March 18, 1864

Macomb Weekly Journal

Another Call Made.

            The President has made another call for 200,000 more men, and designates the 15th of next month for the draft to take place.  The quotes of the different counties, townships and cities will be announced in a few days.  Let McDonough county have a clear record by the day fixed.  The men must be had, for this war is going to end soon, and it takes men to do it.


Spring Election.

            The time for the annual Town Meetings is fast approaching, and it behooves all true Union men to be at work, in order to secure a good result to their side.  It is none to early for primary meetings in each of the townships to bring out candidates to fill the various offices.

By vigorous work, and that only, can we hope to secure a majority of the Board of Supervisors in this county.  It can be done, and we must all do our part to accomplish the desired object; and to do this, we must organize early, meet often, and on the day of the election see that every Union man votes, and then we can have the satisfaction of knowing that we have redeemed our county from copperhead mis-rule and corruption.  Remember the word ‘can’t’ lost us the last election.  Let it not be said that is has done so, or will do so again.  Some think that these Spring elections are, of themselves, unimportant, and are not worth the trouble of attending.  We would say to such, in the language of one of the opposition, ‘These elections are the skirmishes which precede the great battle next Fall.’

We can and we must carry this county at the ensuing election.  Therefore, hold your primary meetings, bring out your candidates, work faithfully, and all will go well.


–                      It is announced that Gen. Grant, who is now on his way to Nashville will, after arrangeing matters in the West, return to the East and head the Army of the Potomac, which is to be largely reinforced for a grand forward movement upon Richmond.



From the 78th Regiment.

Camp near Rossville, Ga.,
March 1, 1864.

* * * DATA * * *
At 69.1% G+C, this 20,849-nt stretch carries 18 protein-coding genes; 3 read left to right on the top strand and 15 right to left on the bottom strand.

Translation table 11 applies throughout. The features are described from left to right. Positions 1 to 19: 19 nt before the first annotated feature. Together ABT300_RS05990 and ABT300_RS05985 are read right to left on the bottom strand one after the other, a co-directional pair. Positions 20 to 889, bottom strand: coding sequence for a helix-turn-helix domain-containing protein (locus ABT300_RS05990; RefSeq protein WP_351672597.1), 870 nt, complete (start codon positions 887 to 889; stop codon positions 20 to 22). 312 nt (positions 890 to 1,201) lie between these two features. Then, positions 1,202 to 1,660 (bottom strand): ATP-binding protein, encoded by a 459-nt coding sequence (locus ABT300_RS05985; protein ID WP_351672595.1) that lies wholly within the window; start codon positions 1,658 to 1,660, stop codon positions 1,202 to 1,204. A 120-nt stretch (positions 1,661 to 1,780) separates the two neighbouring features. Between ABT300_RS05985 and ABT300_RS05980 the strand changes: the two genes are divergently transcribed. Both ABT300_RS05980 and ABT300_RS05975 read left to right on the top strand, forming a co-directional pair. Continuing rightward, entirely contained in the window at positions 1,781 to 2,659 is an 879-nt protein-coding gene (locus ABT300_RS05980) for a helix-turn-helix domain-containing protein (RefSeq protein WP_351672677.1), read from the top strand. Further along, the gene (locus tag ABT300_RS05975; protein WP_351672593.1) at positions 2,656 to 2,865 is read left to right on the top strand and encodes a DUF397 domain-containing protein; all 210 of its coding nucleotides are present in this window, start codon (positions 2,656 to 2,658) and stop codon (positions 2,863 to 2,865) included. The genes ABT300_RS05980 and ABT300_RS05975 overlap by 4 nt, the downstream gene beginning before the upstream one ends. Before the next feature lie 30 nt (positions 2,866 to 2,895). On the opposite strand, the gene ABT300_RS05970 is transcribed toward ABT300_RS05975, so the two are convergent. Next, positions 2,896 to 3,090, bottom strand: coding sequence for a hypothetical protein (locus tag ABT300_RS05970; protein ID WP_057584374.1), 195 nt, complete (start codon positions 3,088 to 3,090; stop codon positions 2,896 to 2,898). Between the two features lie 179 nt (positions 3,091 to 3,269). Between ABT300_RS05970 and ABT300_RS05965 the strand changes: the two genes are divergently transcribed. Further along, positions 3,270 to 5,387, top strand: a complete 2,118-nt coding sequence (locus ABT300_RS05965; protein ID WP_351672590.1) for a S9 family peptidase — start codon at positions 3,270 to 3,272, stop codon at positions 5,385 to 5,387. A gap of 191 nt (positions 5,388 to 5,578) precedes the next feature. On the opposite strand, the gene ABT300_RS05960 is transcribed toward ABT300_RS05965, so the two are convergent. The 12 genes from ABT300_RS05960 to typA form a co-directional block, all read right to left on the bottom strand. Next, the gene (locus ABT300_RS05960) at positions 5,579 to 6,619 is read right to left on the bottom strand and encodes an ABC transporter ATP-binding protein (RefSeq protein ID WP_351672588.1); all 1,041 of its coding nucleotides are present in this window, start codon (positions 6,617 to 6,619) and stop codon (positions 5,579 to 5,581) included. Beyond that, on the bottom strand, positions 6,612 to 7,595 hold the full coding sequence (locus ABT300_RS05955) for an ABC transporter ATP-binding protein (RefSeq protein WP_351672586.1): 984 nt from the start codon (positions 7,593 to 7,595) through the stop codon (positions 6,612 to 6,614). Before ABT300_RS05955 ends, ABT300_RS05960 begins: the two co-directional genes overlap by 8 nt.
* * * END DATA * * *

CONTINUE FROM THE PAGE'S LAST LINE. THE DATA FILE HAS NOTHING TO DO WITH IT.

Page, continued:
I wrote in my last letter that we were under orders to be prepared to march at a moment’s notice.  Soon after I closed the letter, the orders came to march forthwith.  We were soon in marching trim, and about 5 o’clock, P.M. we bid adieu to Turner’s station, and to the neat and cosy cabins we had just finished, and we found ourselves headed toward Ringold, 11 miles distant.  The road was dry and hard, and wound along through a splendid timbered country.  We reached Ringold about 10 P. M. without much fatigue.  The night was still, the large full moon in the east shed its light upon us from a clear and unclouded sky, tendering the scene about us one of peculiar interest and beauty.  We received orders to bivouac for the night, and were marched to some vacant lots in this once beautiful town, where we spread our blankets, and soon forgot our troubles, hopes and anxieties in quiet sleep. – The next morning after the sun was well up, our brigade was marched through what is now called Hooker’s Gap, about a mile to the south of Ringold.  The name of Hooker has been given to the Gap since the desperate battle fought by that General at this place last November, at the time the rebels were driven from Mission Ridge.  The trees, bushes, &c., in and about the Gap, bore the marks of the terrible conflict.  A number of small trees were cut completely down by the shot and shell, and in the bodies of some of the trees left standing could be counted more than fifty bullet holes.  In passing through this Gap we were obliged to wade a creek about knee deep, which was not so very comfortable on a cold frosty morning.  Up to this time, we knew nothing of the disposition to be made of our brigade.  We learned that one or two divisions had marched through the day previous, and we heard rumors that they had had an engagement with the enemy at Tunnel Hill, and had driven them some miles beyond.  But it appears that we had about reached the end of our trip[.]  The various regiments of our brigade were ordered to occupy a series of high ridges which lay just to the south of the Gap.  The 77th [78th] occupied “Taylor’s Ridge,” which was the most southern, and overlooked a beautiful valley which was visible for two or three miles southward.  Here we remained from Wednesday morning until Saturday morning.  It appears that the only object of this move southward was a reconnaisance to feel the strength of the enemy, and to prevent his sending reinforcements to other points, which object was accomplished.  Citizens, deserters and captured prisoners all concurred in the statement that at the time our advance was made, there were eleven trains at Dalton loaded with rebel troops about to start southward.  They were of course detained, and thus some rebel scheme was frustrated.  On Friday, from our position on the Ridge, we could see our troops moving back in large numbers, and we could hear the popping of the guns in the skirmishing which was kept up by the rebels with our rear guard.  At length our troops and wagon trains were all safely through the Gap and now we saw the rebel cavalry approaching very cautiously, and about 4 o’clock in the afternoon we witnessed a very interesting little skirmish on the valley below.  Our regiment was now left in the extreme front, and we began to have excellent prospects of some practice with our rifles.  It was surmised that we might be attacked in the night.  Col. Van Vleck ordered the regiment to throw up as good breastworks as circumstances would permit.  We had neither spade, shovel or pickaxe, and but a few axes, but in less than an hour we had good bullet proof breastworks thrown up the entire length of our regiment, built of logs and stones.  We stacked arms near the breastworks and laid down beside them, and notwithstanding the fair prospect of a battle before morning, nearly every man was soon in profound sleep.  Of course we had our pickets and sentinels at their proper posts.  About two o’clock the sharp crack of two rifles brought nearly every man to his feet.  The signal for alarm is the report of three guns, but here were only two.  It was finally ascertained that the pickets on our outposts discovered two rebels cautiously approaching our lines, and fired upon them, when the butternuts turned their coat tails and run like deer.  Those pickets ought to have been courtmartialed for making such poor shots.